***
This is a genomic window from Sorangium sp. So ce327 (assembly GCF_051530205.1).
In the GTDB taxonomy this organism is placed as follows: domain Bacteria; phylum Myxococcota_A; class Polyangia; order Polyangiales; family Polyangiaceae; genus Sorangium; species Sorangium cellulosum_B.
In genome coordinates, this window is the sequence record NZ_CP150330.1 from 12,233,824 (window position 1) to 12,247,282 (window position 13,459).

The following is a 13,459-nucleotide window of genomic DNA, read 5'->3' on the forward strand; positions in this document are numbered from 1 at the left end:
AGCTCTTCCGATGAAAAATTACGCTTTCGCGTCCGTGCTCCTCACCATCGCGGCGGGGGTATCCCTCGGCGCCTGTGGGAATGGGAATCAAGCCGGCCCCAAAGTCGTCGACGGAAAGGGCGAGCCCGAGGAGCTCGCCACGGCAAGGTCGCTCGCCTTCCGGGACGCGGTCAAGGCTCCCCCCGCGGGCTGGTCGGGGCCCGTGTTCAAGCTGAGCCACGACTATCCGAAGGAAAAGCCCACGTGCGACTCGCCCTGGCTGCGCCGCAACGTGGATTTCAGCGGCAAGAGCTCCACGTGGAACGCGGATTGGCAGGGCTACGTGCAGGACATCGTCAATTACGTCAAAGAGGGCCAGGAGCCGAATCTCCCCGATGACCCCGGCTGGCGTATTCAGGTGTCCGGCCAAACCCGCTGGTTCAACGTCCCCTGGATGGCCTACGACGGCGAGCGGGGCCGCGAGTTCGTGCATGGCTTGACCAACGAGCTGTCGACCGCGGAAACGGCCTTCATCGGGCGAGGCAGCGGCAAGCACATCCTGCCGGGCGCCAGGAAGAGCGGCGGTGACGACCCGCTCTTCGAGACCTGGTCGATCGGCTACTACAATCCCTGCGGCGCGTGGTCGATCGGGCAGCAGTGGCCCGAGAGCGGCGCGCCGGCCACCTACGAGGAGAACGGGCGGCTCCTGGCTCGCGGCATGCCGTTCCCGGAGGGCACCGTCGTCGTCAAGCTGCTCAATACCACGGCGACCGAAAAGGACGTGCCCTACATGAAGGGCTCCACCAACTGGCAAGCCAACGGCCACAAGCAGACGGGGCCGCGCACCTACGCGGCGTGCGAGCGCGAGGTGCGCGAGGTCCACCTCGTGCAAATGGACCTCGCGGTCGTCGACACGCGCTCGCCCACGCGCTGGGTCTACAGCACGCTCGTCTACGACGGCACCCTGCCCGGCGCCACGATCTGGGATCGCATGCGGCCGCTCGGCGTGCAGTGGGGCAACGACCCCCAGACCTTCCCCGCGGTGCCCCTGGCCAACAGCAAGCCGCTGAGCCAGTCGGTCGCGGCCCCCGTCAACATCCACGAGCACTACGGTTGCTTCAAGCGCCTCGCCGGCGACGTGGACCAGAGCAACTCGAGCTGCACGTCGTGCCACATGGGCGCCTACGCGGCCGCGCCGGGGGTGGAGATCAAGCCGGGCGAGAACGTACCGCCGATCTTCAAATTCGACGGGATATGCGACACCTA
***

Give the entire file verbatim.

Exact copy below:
This is a genomic window from Sorangium sp. So ce327 (assembly GCF_051530205.1).
In the GTDB taxonomy this organism is placed as follows: domain Bacteria; phylum Myxococcota_A; class Polyangia; order Polyangiales; family Polyangiaceae; genus Sorangium; species Sorangium cellulosum_B.
In genome coordinates, this window is the sequence record NZ_CP150330.1 from 12,233,824 (window position 1) to 12,247,282 (window position 13,459).

The following is a 13,459-nucleotide window of genomic DNA, read 5'->3' on the forward strand; positions in this document are numbered from 1 at the left end:
AGCTCTTCCGATGAAAAATTACGCTTTCGCGTCCGTGCTCCTCACCATCGCGGCGGGGGTATCCCTCGGCGCCTGTGGGAATGGGAATCAAGCCGGCCCCAAAGTCGTCGACGGAAAGGGCGAGCCCGAGGAGCTCGCCACGGCAAGGTCGCTCGCCTTCCGGGACGCGGTCAAGGCTCCCCCCGCGGGCTGGTCGGGGCCCGTGTTCAAGCTGAGCCACGACTATCCGAAGGAAAAGCCCACGTGCGACTCGCCCTGGCTGCGCCGCAACGTGGATTTCAGCGGCAAGAGCTCCACGTGGAACGCGGATTGGCAGGGCTACGTGCAGGACATCGTCAATTACGTCAAAGAGGGCCAGGAGCCGAATCTCCCCGATGACCCCGGCTGGCGTATTCAGGTGTCCGGCCAAACCCGCTGGTTCAACGTCCCCTGGATGGCCTACGACGGCGAGCGGGGCCGCGAGTTCGTGCATGGCTTGACCAACGAGCTGTCGACCGCGGAAACGGCCTTCATCGGGCGAGGCAGCGGCAAGCACATCCTGCCGGGCGCCAGGAAGAGCGGCGGTGACGACCCGCTCTTCGAGACCTGGTCGATCGGCTACTACAATCCCTGCGGCGCGTGGTCGATCGGGCAGCAGTGGCCCGAGAGCGGCGCGCCGGCCACCTACGAGGAGAACGGGCGGCTCCTGGCTCGCGGCATGCCGTTCCCGGAGGGCACCGTCGTCGTCAAGCTGCTCAATACCACGGCGACCGAAAAGGACGTGCCCTACATGAAGGGCTCCACCAACTGGCAAGCCAACGGCCACAAGCAGACGGGGCCGCGCACCTACGCGGCGTGCGAGCGCGAGGTGCGCGAGGTCCACCTCGTGCAAATGGACCTCGCGGTCGTCGACACGCGCTCGCCCACGCGCTGGGTCTACAGCACGCTCGTCTACGACGGCACCCTGCCCGGCGCCACGATCTGGGATCGCATGCGGCCGCTCGGCGTGCAGTGGGGCAACGACCCCCAGACCTTCCCCGCGGTGCCCCTGGCCAACAGCAAGCCGCTGAGCCAGTCGGTCGCGGCCCCCGTCAACATCCACGAGCACTACGGTTGCTTCAAGCGCCTCGCCGGCGACGTGGACCAGAGCAACTCGAGCTGCACGTCGTGCCACATGGGCGCCTACGCGGCCGCGCCGGGGGTGGAGATCAAGCCGGGCGAGAACGTACCGCCGATCTTCAAATTCGACGGGATATGCGACACCTA